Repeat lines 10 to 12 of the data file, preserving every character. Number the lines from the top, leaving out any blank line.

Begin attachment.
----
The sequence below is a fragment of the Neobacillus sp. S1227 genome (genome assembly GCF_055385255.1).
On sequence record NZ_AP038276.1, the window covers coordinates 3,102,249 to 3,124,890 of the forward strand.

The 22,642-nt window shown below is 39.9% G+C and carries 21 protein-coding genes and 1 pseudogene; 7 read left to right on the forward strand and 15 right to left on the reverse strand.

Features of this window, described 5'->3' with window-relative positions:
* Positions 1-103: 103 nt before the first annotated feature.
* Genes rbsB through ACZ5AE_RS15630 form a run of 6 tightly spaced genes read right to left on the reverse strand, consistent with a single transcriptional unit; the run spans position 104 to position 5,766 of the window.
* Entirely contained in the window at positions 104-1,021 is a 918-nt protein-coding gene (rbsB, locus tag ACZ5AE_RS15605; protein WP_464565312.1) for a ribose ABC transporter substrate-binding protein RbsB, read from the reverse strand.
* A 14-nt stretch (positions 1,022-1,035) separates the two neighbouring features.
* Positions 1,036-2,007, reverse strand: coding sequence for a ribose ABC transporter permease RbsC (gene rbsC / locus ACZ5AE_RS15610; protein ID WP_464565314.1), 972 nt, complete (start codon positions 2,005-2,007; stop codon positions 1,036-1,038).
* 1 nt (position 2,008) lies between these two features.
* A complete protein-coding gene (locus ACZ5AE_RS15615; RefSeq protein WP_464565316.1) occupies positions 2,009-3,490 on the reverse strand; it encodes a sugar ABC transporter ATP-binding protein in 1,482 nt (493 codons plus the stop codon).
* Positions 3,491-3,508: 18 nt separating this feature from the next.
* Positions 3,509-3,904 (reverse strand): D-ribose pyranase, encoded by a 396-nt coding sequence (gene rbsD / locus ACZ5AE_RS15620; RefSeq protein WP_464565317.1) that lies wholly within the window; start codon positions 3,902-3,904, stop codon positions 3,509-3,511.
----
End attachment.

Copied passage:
* 1 nt (position 2,008) lies between these two features.
* A complete protein-coding gene (locus ACZ5AE_RS15615; RefSeq protein WP_464565316.1) occupies positions 2,009-3,490 on the reverse strand; it encodes a sugar ABC transporter ATP-binding protein in 1,482 nt (493 codons plus the stop codon).
* Positions 3,491-3,508: 18 nt separating this feature from the next.